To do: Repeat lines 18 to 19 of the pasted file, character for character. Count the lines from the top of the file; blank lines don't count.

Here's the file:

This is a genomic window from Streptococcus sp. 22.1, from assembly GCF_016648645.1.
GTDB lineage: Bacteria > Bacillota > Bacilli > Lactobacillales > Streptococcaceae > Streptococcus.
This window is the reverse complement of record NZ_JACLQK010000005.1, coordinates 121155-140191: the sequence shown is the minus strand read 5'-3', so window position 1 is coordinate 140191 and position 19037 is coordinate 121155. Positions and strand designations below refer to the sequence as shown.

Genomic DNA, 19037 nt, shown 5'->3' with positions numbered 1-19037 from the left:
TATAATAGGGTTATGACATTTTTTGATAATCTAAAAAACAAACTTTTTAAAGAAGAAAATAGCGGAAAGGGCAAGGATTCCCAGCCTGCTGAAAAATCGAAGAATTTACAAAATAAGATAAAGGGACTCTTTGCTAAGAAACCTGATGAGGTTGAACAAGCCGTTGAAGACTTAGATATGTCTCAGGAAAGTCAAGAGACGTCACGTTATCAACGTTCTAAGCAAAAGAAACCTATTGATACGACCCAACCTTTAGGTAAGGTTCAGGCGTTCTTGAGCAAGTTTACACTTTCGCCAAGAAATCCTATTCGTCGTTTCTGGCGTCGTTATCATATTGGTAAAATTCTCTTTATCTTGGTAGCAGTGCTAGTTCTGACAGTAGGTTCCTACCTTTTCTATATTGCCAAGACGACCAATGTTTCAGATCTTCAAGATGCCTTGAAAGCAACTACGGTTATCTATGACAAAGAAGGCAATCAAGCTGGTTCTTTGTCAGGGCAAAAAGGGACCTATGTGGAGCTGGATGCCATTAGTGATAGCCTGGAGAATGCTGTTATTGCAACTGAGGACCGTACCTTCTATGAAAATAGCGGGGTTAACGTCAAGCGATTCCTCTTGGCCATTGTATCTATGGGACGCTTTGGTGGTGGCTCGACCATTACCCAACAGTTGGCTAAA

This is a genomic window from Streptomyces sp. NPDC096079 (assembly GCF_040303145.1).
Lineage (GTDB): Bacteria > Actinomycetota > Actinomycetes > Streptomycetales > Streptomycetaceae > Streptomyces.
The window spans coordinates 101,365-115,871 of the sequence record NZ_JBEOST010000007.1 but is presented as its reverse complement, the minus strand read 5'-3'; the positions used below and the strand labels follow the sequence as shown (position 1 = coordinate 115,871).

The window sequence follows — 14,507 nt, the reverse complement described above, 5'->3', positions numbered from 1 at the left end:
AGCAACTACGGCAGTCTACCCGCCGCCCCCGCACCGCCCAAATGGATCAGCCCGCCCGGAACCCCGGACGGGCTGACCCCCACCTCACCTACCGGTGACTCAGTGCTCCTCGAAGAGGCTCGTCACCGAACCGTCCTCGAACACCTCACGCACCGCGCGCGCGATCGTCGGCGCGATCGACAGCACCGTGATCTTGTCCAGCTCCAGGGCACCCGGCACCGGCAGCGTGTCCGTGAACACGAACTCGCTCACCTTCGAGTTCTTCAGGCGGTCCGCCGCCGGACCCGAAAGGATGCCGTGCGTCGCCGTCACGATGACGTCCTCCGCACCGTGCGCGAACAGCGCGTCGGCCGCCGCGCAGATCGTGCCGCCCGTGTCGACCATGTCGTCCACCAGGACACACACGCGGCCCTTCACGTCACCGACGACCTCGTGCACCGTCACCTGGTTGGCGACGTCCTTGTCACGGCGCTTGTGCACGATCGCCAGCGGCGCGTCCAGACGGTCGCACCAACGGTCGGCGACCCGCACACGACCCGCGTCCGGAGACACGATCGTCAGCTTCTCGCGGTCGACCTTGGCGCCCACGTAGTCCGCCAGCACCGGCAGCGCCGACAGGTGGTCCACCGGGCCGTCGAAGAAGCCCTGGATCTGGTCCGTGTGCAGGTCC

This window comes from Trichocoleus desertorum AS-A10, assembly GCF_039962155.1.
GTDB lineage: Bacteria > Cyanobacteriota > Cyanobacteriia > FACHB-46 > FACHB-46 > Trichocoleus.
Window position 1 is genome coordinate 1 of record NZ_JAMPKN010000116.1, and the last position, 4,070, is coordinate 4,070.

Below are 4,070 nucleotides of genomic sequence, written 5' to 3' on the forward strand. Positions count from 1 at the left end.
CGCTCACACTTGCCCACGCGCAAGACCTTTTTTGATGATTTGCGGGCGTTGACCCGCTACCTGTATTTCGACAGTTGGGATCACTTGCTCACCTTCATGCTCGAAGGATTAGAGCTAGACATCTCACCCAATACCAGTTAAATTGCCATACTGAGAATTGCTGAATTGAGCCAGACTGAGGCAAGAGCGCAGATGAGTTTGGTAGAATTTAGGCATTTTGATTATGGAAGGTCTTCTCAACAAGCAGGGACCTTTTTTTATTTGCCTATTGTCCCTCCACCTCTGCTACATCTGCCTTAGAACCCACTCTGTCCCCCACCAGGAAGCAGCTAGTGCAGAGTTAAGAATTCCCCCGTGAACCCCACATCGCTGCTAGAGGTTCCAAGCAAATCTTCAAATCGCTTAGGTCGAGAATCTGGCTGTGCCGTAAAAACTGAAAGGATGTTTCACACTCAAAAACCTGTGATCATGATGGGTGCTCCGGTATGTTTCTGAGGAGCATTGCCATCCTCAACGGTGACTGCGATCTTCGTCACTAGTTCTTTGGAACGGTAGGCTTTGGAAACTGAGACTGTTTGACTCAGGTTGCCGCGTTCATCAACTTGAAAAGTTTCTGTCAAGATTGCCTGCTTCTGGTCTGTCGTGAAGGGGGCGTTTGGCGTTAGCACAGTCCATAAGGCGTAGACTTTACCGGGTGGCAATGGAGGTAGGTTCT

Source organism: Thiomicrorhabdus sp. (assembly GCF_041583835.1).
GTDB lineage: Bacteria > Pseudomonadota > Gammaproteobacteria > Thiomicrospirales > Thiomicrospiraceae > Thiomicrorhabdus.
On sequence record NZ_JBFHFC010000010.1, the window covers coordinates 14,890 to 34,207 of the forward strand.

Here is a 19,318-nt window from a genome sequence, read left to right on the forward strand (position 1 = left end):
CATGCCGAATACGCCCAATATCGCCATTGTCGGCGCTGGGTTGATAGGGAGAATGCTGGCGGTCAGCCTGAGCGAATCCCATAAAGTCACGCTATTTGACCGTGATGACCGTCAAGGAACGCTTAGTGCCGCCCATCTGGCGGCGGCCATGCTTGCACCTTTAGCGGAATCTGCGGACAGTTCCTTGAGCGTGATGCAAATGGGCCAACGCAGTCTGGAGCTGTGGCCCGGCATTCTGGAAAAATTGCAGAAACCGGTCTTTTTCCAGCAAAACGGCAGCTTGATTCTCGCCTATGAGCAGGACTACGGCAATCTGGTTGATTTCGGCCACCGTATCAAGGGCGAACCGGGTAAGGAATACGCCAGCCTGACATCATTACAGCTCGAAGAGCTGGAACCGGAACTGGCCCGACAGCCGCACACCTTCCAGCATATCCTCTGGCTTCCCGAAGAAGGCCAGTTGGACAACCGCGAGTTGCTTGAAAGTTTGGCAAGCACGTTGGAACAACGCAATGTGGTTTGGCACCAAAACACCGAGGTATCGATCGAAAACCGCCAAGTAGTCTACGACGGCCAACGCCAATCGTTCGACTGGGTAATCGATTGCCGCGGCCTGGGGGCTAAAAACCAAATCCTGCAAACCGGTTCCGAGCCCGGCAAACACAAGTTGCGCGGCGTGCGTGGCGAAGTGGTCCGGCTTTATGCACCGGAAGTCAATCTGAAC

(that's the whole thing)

On sequence record NZ_JBFHFC010000010.1, the window covers coordinates 14,890 to 34,207 of the forward strand.

Here is a 19,318-nt window from a genome sequence, read left to right on the forward strand (position 1 = left end):